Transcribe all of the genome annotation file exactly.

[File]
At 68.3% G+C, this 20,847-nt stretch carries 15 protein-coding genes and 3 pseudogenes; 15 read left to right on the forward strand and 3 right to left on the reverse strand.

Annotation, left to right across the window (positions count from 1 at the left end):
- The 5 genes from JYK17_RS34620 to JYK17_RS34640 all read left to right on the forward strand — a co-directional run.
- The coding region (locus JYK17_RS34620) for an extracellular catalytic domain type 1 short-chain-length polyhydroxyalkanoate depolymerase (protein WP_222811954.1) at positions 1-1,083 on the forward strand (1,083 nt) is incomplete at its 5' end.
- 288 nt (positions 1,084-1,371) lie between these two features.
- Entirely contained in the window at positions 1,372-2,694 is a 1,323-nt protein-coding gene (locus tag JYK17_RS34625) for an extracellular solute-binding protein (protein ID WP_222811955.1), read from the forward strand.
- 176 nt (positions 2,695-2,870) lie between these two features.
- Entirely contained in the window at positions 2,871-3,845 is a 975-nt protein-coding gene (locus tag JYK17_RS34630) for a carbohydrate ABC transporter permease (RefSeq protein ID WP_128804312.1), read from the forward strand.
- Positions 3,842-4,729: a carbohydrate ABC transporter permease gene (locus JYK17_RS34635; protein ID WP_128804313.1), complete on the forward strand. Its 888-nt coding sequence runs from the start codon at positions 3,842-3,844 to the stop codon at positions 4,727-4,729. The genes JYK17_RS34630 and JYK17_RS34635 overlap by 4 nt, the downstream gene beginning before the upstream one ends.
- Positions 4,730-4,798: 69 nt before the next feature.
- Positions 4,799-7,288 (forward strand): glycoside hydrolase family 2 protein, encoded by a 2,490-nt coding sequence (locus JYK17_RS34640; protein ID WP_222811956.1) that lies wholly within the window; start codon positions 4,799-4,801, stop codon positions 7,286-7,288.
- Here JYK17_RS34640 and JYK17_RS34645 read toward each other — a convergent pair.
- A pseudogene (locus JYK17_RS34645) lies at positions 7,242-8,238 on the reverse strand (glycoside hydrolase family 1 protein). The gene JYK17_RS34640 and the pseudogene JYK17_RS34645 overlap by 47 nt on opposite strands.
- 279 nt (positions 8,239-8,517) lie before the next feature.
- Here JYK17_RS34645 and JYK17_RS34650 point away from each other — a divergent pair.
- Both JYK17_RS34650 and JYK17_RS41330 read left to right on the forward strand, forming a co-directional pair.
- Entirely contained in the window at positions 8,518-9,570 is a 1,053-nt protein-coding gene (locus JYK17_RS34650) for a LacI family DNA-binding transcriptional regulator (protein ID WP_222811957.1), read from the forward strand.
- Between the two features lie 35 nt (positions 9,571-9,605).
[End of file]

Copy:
At 68.3% G+C, this 20,847-nt stretch carries 15 protein-coding genes and 3 pseudogenes; 15 read left to right on the forward strand and 3 right to left on the reverse strand.

Annotation, left to right across the window (positions count from 1 at the left end):
- The 5 genes from JYK17_RS34620 to JYK17_RS34640 all read left to right on the forward strand — a co-directional run.
- The coding region (locus JYK17_RS34620) for an extracellular catalytic domain type 1 short-chain-length polyhydroxyalkanoate depolymerase (protein WP_222811954.1) at positions 1-1,083 on the forward strand (1,083 nt) is incomplete at its 5' end.
- 288 nt (positions 1,084-1,371) lie between these two features.
- Entirely contained in the window at positions 1,372-2,694 is a 1,323-nt protein-coding gene (locus tag JYK17_RS34625) for an extracellular solute-binding protein (protein ID WP_222811955.1), read from the forward strand.
- 176 nt (positions 2,695-2,870) lie between these two features.
- Entirely contained in the window at positions 2,871-3,845 is a 975-nt protein-coding gene (locus tag JYK17_RS34630) for a carbohydrate ABC transporter permease (RefSeq protein ID WP_128804312.1), read from the forward strand.
- Positions 3,842-4,729: a carbohydrate ABC transporter permease gene (locus JYK17_RS34635; protein ID WP_128804313.1), complete on the forward strand. Its 888-nt coding sequence runs from the start codon at positions 3,842-3,844 to the stop codon at positions 4,727-4,729. The genes JYK17_RS34630 and JYK17_RS34635 overlap by 4 nt, the downstream gene beginning before the upstream one ends.
- Positions 4,730-4,798: 69 nt before the next feature.
- Positions 4,799-7,288 (forward strand): glycoside hydrolase family 2 protein, encoded by a 2,490-nt coding sequence (locus JYK17_RS34640; protein ID WP_222811956.1) that lies wholly within the window; start codon positions 4,799-4,801, stop codon positions 7,286-7,288.
- Here JYK17_RS34640 and JYK17_RS34645 read toward each other — a convergent pair.
- A pseudogene (locus JYK17_RS34645) lies at positions 7,242-8,238 on the reverse strand (glycoside hydrolase family 1 protein). The gene JYK17_RS34640 and the pseudogene JYK17_RS34645 overlap by 47 nt on opposite strands.
- 279 nt (positions 8,239-8,517) lie before the next feature.
- Here JYK17_RS34645 and JYK17_RS34650 point away from each other — a divergent pair.
- Both JYK17_RS34650 and JYK17_RS41330 read left to right on the forward strand, forming a co-directional pair.
- Entirely contained in the window at positions 8,518-9,570 is a 1,053-nt protein-coding gene (locus JYK17_RS34650) for a LacI family DNA-binding transcriptional regulator (protein ID WP_222811957.1), read from the forward strand.
- Between the two features lie 35 nt (positions 9,571-9,605).